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Hunt Building agrees to resolve stormwater violations at construction sites at the United States Air Force Academy

Release Date: 08/08/2014
Contact Information: Lisa McClain-Vanderpool, mcclain-vanderpool.lisa@epa.gov, 303-312-6077

Hunt Building agrees to resolve stormwater violations at construction sites at the United States Air Force Academy

(Denver, Colo. – August 8, 2014) The U.S. Environmental Protection Agency (EPA) today announced that Hunt Building has agreed to resolve alleged Clean Water Act violations at two military housing construction sites at the United States Air Force Academy in Colorado Springs, Colo. The company will pay a civil penalty of $310,000.

Today’s agreement resolves alleged stormwater permit violations discovered through EPA inspections of Hunt Building’s construction sites on the Air Force Academy campus. The majority of these alleged violations involved the company’s repeated failure to comply with requirements in an EPA permit.

“Keeping contaminated stormwater runoff out of the nation’s waterways is an EPA priority,” said Shaun McGrath, EPA’s regional administrator in Denver. “EPA and our partners encourage builders to use the tools and resources available to help them to comply with these regulations.”

Stormwater permits issued under the Clean Water Act require that builders have controls in place at their construction sites to prevent the runoff of pollutants to nearby waterways. These include safeguards such as silt fences, phased site-grading, and sediment basins. Permits also require appropriate training for subcontractors and employees about pollution control practices.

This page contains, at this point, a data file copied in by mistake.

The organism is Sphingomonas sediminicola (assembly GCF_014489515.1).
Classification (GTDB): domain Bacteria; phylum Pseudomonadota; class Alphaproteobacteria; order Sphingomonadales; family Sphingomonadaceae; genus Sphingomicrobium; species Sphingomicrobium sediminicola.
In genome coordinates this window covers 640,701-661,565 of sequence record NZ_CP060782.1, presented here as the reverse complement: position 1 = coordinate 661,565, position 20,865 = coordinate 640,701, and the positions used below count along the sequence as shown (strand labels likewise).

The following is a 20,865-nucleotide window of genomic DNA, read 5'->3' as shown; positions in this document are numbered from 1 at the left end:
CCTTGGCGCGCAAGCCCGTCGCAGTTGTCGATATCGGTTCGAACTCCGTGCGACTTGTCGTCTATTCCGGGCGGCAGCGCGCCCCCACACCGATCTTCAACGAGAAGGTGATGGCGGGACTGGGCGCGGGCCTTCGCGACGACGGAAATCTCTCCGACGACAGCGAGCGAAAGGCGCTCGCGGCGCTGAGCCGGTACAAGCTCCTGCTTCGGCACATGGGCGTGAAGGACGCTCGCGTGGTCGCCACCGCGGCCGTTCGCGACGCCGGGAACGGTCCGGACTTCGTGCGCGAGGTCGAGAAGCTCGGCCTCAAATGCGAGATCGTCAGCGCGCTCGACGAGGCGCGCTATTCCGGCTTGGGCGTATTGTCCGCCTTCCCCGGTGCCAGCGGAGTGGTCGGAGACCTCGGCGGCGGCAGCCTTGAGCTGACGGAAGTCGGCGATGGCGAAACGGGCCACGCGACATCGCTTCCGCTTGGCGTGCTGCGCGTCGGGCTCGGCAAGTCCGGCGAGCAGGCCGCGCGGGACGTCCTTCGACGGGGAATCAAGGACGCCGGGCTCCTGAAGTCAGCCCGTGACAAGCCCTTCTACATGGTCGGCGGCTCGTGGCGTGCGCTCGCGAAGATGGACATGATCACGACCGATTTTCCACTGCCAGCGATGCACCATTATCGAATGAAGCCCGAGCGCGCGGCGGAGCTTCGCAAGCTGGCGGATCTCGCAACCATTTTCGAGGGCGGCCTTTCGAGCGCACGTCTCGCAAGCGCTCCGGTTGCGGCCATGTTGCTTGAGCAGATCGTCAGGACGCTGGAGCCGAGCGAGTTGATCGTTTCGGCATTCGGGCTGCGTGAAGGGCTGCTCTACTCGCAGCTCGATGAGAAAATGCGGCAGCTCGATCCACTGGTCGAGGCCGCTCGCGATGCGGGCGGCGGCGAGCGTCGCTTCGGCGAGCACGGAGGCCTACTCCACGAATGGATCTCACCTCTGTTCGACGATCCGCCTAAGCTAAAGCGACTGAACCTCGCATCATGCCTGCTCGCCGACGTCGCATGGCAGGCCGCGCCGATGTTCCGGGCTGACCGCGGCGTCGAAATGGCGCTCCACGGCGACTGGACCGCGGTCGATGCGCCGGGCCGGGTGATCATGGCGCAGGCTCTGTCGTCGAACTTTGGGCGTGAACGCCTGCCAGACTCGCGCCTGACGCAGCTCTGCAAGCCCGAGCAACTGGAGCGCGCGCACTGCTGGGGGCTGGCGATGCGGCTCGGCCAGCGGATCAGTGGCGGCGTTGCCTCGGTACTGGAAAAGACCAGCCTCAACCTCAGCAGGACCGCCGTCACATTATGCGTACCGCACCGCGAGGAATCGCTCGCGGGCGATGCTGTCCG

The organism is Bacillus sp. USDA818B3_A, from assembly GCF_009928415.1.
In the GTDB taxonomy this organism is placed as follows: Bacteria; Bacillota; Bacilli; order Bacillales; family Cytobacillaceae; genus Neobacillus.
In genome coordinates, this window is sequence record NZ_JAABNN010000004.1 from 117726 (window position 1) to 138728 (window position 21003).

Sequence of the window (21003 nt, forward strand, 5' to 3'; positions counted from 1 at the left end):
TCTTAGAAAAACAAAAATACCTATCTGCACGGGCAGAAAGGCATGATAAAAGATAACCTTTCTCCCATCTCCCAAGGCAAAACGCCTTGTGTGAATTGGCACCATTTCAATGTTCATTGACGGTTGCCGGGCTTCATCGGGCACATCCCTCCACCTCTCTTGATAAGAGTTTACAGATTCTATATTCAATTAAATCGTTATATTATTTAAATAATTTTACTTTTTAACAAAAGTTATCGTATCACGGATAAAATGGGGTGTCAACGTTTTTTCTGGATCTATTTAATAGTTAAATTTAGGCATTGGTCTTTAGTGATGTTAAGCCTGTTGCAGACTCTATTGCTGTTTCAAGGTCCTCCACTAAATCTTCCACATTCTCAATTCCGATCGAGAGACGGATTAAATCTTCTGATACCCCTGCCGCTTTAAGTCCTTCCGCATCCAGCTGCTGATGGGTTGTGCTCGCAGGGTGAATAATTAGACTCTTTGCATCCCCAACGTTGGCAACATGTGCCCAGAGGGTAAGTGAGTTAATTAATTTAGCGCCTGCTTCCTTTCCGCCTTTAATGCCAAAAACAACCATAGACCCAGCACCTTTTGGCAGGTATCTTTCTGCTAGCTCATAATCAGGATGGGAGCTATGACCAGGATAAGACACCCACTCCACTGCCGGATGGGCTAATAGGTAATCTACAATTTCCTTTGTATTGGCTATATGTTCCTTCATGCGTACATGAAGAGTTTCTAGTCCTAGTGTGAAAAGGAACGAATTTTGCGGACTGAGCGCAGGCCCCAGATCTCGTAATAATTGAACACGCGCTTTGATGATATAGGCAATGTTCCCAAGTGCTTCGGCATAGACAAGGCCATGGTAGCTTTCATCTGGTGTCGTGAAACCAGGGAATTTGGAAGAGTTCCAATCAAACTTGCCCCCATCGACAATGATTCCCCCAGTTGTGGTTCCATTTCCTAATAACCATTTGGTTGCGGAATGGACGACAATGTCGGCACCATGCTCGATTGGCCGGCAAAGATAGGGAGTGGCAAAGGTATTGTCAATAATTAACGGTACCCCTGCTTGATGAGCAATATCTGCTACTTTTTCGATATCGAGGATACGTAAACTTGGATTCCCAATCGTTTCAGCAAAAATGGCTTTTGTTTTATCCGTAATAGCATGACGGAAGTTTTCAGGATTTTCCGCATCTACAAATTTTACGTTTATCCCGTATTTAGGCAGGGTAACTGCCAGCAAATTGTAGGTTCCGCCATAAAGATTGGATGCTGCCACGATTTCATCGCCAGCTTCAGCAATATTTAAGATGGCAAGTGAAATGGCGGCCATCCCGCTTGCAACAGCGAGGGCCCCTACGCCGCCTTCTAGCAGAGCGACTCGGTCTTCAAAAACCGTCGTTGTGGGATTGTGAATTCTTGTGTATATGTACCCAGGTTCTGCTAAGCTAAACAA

Stormwater runoff from construction activities can have a significant impact on water quality, affecting drinking water, reducing usability, and damaging valuable aquatic habitats. As stormwater flows over a construction site, it can pick up pollutants such as sediment, debris, and chemicals. It can then transport these to a nearby storm sewer system or directly to a river, lake, or coastal water. Polluted stormwater runoff can harm or kill fish and other wildlife. Sedimentation can destroy aquatic habitat, and high volumes of runoff can cause stream bank erosion.

Today’s settlement is the latest in a series of EPA enforcement actions to address stormwater violations at construction sites around the country. Hunt Building, based in El Paso, Texas, is one of the nation’s leading companies engaged in building, renovating, and demolishing privatized housing at military bases.

The settlement agreement, lodged in the U.S. District Court of Colorado, is subject to a 30-day public comment period and approval by the federal court. It is available at: http://www.justice.gov/enrd/Consent_Decrees.html.

More information about construction stormwater:
http://water.epa.gov/polwaste/npdes/stormwater/Stormwater-Discharges-From-Construction-Activities.cfm